September 7, 2010
The Dervish House - Ian McDonald
If you've been reading Science Fiction in the last few years then you must be aware of Ian McDonald and his previous two novels, River Of Gods (review) and Brasyl (review). Both awesome, both didn't win the Clarke Award or a Hugo. Crime! (But the BSFA got it right.) I loved both River Of Gods and Brasyl. A lot. I've been excited by the arrival of The Dervish House. A lot. The perfect recipe for a let down, right?
The Dervish House starts with a poetic description of Istanbul (Turkey) where the story is set. Beautiful, poetic, but a moment of hesitation on my part, no Science Fiction? Then a few pages in: nanobots! FTW!
The novel follows the inhabitants of a Dervish House, an old house in Istanbul: an antiquities dealer and her commodity trader husband, an old Greek Professor of Economics and brief revolutionary, a recovering bad boy drug addict, a country girl trying to get a job in the city after university and a nine year old boy with a dangerous heart condition. It sounds a bit like a soap opera, or one of those dreary literary portrait books, but it's not, it's like part Dan Brown (but better), part John Grisham (but better), part Frederick Forsythe (but better) and a large dollop of nanobot action, combined in a way that Ian McDonald seems to have become the supreme master at.
The novel has characters to love and hate and care about, it has action, it has a perfect set of intersecting plots, it has a crescendo that keeps going and kept me guessing and it has fantastic pacing. It's quite brilliant and I loved it.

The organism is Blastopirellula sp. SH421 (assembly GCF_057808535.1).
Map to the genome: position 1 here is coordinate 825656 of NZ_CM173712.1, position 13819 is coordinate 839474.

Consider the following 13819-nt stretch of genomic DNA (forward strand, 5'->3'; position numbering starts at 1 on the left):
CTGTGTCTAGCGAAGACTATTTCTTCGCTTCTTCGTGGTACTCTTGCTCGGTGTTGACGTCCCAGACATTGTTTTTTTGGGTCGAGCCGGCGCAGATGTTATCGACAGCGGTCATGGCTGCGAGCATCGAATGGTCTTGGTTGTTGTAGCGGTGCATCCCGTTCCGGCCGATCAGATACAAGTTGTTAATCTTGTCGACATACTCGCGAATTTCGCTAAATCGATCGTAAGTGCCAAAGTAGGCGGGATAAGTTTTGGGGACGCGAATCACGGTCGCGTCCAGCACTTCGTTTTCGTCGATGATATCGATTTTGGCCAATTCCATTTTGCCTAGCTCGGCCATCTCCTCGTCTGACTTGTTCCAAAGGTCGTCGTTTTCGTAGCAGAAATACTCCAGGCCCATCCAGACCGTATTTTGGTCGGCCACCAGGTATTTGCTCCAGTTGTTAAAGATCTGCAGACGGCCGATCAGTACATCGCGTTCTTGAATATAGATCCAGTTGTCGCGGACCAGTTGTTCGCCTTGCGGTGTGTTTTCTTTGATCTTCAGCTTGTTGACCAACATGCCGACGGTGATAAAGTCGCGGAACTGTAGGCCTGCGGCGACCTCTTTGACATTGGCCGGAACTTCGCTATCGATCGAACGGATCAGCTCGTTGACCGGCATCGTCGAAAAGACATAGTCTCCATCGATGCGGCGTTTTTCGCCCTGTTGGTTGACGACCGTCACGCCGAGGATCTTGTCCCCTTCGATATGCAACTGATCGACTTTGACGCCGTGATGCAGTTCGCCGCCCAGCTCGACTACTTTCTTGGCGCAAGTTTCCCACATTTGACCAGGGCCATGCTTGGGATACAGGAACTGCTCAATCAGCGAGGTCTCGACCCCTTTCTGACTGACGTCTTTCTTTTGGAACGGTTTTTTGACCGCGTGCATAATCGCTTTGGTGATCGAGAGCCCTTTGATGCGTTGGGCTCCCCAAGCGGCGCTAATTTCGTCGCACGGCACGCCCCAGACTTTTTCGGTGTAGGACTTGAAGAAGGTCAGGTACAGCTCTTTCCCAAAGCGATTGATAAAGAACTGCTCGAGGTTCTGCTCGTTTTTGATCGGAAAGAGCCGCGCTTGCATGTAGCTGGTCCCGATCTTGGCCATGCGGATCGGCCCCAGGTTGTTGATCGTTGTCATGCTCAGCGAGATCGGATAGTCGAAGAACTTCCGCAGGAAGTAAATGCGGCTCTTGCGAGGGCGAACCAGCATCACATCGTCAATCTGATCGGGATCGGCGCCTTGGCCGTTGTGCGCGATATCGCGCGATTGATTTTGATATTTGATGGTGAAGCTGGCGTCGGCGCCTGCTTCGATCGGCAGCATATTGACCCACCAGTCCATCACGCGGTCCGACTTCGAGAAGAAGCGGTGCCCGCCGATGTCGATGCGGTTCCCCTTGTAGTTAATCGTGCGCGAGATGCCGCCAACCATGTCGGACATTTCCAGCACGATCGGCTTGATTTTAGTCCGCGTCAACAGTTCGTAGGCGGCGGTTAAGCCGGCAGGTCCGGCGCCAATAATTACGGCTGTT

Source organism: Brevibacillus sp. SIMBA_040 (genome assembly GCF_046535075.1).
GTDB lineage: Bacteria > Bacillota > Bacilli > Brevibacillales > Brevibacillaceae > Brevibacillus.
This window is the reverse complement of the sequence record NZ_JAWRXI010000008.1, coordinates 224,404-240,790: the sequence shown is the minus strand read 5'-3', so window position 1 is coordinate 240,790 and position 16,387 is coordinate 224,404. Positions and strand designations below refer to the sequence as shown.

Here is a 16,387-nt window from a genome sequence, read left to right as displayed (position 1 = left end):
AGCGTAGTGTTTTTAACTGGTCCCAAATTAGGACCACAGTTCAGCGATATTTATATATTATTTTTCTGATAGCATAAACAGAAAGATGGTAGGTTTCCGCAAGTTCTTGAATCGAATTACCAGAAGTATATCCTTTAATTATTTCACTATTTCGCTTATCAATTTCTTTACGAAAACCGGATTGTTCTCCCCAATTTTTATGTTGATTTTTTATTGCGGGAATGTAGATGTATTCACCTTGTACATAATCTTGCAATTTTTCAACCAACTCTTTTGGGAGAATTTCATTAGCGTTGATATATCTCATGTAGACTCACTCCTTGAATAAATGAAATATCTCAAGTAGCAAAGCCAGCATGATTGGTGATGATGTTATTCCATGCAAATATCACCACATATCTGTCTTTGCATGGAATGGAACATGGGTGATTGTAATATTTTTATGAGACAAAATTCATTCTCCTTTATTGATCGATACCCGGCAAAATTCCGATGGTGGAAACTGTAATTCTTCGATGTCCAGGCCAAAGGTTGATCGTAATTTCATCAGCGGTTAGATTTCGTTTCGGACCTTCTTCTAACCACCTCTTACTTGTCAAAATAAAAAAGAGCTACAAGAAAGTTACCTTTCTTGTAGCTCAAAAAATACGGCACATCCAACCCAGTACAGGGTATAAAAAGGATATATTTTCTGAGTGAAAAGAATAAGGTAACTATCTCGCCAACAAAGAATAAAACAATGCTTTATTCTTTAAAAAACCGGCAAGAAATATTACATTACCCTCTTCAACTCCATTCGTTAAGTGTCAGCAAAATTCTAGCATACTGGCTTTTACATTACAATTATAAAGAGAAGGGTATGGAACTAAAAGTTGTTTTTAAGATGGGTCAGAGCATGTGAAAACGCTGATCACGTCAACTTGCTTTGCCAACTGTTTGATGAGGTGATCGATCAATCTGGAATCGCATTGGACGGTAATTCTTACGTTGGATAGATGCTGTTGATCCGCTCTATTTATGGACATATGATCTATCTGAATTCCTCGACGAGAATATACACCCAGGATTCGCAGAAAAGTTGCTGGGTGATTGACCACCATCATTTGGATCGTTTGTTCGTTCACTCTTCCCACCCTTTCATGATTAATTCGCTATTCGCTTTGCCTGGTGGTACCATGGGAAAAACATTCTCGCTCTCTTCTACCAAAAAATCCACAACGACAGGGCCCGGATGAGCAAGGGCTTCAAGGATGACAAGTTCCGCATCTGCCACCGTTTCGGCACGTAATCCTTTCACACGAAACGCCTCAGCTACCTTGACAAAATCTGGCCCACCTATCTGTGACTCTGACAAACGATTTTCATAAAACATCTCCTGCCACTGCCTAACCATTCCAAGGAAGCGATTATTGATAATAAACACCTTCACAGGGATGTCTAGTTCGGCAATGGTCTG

As well as all that it's got intelligence. woven throughout the novel is an interesting examination of capitalism: how we live in a capitalist society, how we try and "succeed", how we can live without following the well trodden path and how capitalism might exist alongside long standing tradition or religion. It paints a picture of Turkey and Istanbul that is in the EU and an economic powerhouse, respecting the old and the traditions, but not shackled by them, ready to break the rules in a new world.
And of course the novel is an evocative love letter to Istanbul. You can feel the heat, become immersed in the city, lost in a foreign land. Beautiful stuff.
And, and, and.... it's Science Fiction. At its core is the use of nanotechnology as an everyday tool, and what that could mean. It considers the next step, what the technology could evolve to (which is great idea) and how it could be misused.
So, Ian McDonald's last three novels: River Of Gods, cyberpunk / VR in India; Brasyl, quantum computing / many worlds in Brazil; The Dervish House, nanobots in Turkey. But they're so much more than that, really wonderful books. It's as if Ian McDonald has read my mind and written novels just for me.
The Dervish House deserves to be read by more that just the SF community. I don't usually care about whether SF is a ghetto, or whether we get respect, but for this book I want it to be read by the mainstream because it deserves to be read by the mainstream. It's a wonderful example of how perfectly brilliant Science Fiction can be.